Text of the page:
lutefisk
A traditioanl Norwegian Constitution Day (Syttende Mai) dinner, with lutefisk, lefse, and meatballs. Wikimedia Commons

Lutefisk season is upon us, and I am in receipt of several invitations to try the famous — infamous, in some circles — Norwegian dish.

I’m sure the invitations have come because of a column I wrote early last month about being asked to speak at the Madison Torske Klubben (Cod Club).

In that earlier column, I mentioned that while I was looking forward to the Sept. 4 speech — Norwegians are my people, after all — I was leery of the “traditional Norwegian food” that was going to be served at the luncheon.

I have spent half a century avoiding lutefisk, the dried cod soaked in lye that is one of Norway’s best known foods.

I’ve never eaten it, and whenever anyone asks how I know it isn’t good if I’ve never tried it, I respond that if it were good, I would already have tried it.

How can anyone argue with that logic?

As it turned out, the lunch was not lutefisk, but rather baked cod with drawn butter and a chilled bottle of aquavit for every table. It was a fun group and a good time.

But my mention of lutefisk in the column brought a number of invitations to the many lutefisk dinners that are being held in the area this month.

I rejected them out of hand — graciously, of course — except for one.

Mauritz Mortensen — “Mort, among friends,” as he said in his first e-mail — is a journalist of some 50 years standing who spent time in Madison (studying journalism at UW-Madison) and is now back in his native Norway.

Mort read my lutefisk column online and promptly fired off an e-mail.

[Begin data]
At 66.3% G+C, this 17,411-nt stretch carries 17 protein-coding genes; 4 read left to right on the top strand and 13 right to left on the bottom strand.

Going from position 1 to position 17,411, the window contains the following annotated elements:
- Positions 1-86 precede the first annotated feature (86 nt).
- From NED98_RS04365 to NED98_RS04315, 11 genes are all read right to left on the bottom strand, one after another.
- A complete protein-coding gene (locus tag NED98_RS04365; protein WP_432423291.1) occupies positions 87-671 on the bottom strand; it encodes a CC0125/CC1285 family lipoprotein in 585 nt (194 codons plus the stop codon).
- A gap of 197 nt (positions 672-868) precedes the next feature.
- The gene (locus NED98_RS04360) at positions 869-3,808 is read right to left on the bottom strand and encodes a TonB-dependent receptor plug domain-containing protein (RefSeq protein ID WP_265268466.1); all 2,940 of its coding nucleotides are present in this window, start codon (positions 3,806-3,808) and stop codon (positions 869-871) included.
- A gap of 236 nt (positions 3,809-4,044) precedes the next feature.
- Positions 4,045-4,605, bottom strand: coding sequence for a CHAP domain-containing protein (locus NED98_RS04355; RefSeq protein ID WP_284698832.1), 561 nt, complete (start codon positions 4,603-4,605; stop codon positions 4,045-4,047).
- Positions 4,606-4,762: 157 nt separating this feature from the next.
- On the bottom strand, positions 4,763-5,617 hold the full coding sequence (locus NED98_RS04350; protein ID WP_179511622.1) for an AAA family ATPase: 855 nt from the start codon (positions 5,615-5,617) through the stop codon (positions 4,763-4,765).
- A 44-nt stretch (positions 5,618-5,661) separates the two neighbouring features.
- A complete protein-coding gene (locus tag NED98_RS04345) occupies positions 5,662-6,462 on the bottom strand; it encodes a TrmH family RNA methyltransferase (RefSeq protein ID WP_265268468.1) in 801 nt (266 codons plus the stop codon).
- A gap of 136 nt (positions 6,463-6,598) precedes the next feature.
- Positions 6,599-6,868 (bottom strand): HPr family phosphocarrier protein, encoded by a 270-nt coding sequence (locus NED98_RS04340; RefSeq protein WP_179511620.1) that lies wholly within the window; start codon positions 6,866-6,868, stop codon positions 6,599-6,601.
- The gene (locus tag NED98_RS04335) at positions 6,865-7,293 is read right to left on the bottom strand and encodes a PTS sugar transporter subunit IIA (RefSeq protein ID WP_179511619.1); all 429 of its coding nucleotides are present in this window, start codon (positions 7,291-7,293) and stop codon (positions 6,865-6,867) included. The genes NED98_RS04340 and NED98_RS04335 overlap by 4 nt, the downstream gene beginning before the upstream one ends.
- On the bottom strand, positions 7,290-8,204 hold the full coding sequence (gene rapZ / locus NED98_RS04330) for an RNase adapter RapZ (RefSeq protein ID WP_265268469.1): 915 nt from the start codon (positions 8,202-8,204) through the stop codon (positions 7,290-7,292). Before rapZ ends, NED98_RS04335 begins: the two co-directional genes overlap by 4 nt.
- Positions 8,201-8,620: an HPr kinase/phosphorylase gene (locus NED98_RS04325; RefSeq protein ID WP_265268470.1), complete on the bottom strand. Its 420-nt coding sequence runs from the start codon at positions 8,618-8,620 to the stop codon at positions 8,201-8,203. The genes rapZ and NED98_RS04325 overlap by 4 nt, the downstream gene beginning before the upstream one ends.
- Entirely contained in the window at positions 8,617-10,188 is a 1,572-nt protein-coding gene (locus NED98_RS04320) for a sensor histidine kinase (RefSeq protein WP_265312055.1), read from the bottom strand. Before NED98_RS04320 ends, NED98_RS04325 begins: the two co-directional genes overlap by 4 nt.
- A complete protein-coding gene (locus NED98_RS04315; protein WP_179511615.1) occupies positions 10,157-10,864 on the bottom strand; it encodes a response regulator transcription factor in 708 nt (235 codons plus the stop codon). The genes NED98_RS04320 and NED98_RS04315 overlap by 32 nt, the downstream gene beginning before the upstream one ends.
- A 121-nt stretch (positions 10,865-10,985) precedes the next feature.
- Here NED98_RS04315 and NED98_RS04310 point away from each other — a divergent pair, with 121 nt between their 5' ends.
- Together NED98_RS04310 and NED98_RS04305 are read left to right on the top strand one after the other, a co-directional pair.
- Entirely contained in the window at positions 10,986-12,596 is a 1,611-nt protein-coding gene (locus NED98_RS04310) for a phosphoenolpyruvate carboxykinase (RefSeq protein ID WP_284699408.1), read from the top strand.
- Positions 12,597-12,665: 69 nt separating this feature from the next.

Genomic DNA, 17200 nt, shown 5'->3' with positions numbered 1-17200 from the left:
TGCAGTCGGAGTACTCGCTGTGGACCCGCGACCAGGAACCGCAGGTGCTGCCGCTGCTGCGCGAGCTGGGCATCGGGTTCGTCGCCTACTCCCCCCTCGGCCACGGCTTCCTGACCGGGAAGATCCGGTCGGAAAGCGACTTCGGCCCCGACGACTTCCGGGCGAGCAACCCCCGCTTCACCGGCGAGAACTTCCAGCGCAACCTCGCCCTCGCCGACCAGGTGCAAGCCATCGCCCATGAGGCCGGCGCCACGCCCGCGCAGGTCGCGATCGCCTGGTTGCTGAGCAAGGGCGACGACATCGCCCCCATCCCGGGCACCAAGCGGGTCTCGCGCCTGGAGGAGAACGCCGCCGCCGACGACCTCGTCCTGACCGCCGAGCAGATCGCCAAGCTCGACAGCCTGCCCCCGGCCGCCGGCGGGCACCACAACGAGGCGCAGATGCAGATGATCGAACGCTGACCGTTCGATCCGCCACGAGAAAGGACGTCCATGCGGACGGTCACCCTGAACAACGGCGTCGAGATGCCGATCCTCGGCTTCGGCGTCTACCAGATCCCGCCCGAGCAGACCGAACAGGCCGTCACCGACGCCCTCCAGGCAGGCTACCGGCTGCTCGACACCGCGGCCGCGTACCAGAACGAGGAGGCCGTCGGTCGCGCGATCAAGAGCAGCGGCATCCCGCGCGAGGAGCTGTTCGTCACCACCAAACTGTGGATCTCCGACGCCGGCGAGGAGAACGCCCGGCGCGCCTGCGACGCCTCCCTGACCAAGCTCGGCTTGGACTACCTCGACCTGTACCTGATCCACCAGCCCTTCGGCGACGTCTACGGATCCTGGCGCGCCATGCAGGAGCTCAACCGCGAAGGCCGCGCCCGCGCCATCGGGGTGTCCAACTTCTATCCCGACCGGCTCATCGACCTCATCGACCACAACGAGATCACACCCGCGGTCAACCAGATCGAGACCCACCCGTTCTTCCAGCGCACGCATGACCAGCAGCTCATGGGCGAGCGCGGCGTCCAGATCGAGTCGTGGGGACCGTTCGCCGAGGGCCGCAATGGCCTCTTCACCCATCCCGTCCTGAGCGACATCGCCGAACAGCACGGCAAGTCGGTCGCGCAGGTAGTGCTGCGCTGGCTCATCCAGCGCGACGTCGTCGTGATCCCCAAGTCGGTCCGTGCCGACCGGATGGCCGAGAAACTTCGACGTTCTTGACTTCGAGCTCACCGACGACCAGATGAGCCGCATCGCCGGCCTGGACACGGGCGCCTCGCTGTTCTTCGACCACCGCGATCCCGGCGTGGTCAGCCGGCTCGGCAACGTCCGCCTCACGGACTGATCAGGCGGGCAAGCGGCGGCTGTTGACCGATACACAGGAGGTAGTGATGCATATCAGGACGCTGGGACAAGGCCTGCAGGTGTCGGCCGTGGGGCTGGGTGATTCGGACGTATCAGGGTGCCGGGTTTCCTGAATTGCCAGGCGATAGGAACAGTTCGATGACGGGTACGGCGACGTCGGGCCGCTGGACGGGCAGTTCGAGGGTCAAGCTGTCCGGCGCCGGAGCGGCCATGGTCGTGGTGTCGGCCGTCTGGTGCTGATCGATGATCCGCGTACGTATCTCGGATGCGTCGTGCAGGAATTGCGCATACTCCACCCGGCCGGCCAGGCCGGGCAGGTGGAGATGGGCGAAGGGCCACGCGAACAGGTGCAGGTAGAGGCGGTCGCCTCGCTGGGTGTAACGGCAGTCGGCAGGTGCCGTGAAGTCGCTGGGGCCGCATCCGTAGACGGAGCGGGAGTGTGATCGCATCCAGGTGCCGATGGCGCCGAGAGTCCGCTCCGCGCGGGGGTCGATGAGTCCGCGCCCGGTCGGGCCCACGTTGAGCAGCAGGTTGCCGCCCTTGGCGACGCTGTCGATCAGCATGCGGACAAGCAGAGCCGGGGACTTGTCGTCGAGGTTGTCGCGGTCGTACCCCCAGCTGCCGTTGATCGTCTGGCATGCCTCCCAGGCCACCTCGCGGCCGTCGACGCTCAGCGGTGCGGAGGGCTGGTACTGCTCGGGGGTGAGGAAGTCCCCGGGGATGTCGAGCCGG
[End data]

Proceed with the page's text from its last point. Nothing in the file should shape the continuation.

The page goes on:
“Sorry to read you had a bad experience with lutefisk,” he wrote, “which is actually a delicacy when served correctly.”

Of course, I didn’t have a bad experience with lutefisk. I have no experience. But let’s not split fish. Mort continued:

“If you can coerce your chief editor to sponsor the flight, I shall be glad to invite you for an unforgettable lutefisk dinner at Grand Cafe in Oslo ten days before Christmas together with a total of four retired newspapermen.”

Since that first e-mail, Mort has been a regular correspondent, weighing in on everything from Leif Erickson Day (Oct. 9) to the Nobel Peace Prize.

Last week he brought up the lutefisk dinner again: “Dear Doug, Please receive this confirmation of my earlier invitation to you for a great lutefisk party at Grand Cafe, Oslo, Dec. 15.”

I haven’t had a chance to respond to Mort, but will do so here, addressing some specifics laid out in his e-mail.

Mort wrote: “Invitation does not include flight and hotel.”

I can’t see that as a problem, Mort. First-class round-trip airfare and a suite in the historic Grand Hotel, where the Cafe is located, shouldn’t amount to more than $5,000. I’m sure the State Journal will be happy to spring for it.

I’d really like to see the Grand Hotel, where the playwright Henrik Ibsen was a regular. I might be able to get an answer to the pressing question: Did Ibsen write “An Enemy of the People” about lutefisk?

Mort also wrote: “Dress is normal dark suit, white shirt and colorful tie.”

Well, Mort, I don’t own a suit, a white shirt, or a necktie. But what the heck. We’ll just add it to the State Journal’s tab.

Pending the ironing out of those minor details, I’m thinking of accepting Mort’s invitation. If I’m ever going to try lutefisk, shouldn’t it be in Oslo?

It does make me think of the famous response that the Mississippi author William Faulkner gave when he was asked why he turned down an invitation to a White House dinner for Nobel Prize winners.

“That’s a long way to go just to eat,” Faulkner said.

But then, Faulkner wasn’t Norwegian.

Contact Doug Moe at 608-252-6446 or dmoe@madison.com. His column appears Monday, Wednesday, Friday and Sunday.

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